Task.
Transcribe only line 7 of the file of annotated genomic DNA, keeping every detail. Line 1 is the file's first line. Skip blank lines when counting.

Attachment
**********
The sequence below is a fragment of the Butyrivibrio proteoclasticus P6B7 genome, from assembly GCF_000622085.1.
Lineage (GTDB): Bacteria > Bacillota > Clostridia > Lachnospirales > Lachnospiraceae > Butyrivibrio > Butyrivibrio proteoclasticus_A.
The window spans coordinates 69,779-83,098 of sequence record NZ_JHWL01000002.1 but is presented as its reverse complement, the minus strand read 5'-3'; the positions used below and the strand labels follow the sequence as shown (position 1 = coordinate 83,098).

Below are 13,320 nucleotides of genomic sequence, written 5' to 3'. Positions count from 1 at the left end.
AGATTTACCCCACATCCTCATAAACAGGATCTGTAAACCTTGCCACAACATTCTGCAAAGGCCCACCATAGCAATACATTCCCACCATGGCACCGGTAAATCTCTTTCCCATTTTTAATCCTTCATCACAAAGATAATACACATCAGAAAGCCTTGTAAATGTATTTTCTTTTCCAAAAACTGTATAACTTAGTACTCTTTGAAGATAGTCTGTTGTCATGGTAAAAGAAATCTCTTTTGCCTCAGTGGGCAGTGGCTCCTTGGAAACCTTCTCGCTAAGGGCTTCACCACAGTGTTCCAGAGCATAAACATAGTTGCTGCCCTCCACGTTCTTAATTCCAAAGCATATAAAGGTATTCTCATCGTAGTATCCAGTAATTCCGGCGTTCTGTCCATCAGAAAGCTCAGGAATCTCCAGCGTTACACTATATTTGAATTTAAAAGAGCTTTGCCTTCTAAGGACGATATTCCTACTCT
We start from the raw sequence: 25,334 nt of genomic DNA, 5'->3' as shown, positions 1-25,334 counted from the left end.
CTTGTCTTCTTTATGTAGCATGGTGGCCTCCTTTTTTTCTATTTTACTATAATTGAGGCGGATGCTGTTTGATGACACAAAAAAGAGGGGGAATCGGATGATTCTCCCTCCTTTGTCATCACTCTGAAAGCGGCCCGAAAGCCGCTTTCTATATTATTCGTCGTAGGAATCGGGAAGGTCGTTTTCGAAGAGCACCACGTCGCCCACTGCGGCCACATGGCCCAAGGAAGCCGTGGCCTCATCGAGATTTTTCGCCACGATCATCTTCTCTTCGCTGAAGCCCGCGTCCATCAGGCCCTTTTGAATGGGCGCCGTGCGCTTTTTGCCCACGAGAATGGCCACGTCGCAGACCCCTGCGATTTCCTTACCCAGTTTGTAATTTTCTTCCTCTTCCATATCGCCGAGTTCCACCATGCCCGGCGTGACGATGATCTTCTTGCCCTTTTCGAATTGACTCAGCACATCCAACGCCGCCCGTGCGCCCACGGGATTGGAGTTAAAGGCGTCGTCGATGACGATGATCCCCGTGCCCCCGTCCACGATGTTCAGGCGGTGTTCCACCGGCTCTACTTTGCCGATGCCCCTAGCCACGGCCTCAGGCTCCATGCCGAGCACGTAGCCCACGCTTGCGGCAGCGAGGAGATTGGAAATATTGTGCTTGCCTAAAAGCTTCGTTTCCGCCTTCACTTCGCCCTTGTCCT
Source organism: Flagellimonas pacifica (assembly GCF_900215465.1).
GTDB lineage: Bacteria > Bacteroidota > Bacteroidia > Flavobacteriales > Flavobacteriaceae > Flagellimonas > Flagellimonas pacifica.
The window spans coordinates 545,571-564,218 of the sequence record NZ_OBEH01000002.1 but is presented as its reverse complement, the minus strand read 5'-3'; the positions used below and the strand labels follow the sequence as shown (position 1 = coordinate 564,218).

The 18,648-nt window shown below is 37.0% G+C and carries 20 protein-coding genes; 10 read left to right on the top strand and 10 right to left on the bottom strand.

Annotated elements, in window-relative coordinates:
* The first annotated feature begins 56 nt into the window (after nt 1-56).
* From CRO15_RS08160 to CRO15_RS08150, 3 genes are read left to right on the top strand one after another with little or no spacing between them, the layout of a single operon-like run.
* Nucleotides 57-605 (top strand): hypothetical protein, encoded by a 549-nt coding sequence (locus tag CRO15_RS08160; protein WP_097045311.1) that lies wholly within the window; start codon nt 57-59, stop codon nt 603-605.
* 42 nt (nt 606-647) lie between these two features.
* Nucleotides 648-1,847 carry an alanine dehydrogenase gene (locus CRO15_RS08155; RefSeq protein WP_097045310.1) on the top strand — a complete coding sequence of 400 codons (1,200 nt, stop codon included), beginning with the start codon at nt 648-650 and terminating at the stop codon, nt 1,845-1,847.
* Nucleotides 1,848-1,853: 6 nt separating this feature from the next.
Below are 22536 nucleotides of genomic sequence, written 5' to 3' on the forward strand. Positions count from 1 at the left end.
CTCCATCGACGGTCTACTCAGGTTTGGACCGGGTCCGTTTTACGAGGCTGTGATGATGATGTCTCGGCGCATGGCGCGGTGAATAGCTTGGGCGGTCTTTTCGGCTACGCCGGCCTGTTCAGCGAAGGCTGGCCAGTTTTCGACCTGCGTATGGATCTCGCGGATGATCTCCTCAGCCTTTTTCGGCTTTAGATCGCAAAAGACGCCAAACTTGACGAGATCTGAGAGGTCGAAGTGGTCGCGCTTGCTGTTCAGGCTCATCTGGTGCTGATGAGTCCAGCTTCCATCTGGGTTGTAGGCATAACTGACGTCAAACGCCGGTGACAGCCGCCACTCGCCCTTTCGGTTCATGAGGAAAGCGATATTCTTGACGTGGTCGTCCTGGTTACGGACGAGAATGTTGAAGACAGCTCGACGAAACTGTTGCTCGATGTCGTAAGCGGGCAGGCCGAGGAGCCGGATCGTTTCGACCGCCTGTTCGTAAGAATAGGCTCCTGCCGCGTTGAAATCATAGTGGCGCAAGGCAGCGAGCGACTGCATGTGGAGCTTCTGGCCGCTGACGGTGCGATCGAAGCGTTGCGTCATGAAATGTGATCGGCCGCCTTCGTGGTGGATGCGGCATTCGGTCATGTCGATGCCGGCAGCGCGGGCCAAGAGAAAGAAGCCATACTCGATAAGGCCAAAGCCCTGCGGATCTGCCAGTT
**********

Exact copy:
CTTGTCTTCTTTATGTAGCATGGTGGCCTCCTTTTTTTCTATTTTACTATAATTGAGGCGGATGCTGTTTGATGACACAAAAAAGAGGGGGAATCGGATGATTCTCCCTCCTTTGTCATCACTCTGAAAGCGGCCCGAAAGCCGCTTTCTATATTATTCGTCGTAGGAATCGGGAAGGTCGTTTTCGAAGAGCACCACGTCGCCCACTGCGGCCACATGGCCCAAGGAAGCCGTGGCCTCATCGAGATTTTTCGCCACGATCATCTTCTCTTCGCTGAAGCCCGCGTCCATCAGGCCCTTTTGAATGGGCGCCGTGCGCTTTTTGCCCACGAGAATGGCCACGTCGCAGACCCCTGCGATTTCCTTACCCAGTTTGTAATTTTCTTCCTCTTCCATATCGCCGAGTTCCACCATGCCCGGCGTGACGATGATCTTCTTGCCCTTTTCGAATTGACTCAGCACATCCAACGCCGCCCGTGCGCCCACGGGATTGGAGTTAAAGGCGTCGTCGATGACGATGATCCCCGTGCCCCCGTCCACGATGTTCAGGCGGTGTTCCACCGGCTCTACTTTGCCGATGCCCCTAGCCACGGCCTCAGGCTCCATGCCGAGCACGTAGCCCACGCTTGCGGCAGCGAGGAGATTGGAAATATTGTGCTTGCCTAAAAGCTTCGTTTCCGCCTTCACTTCGCCCTTGTCCT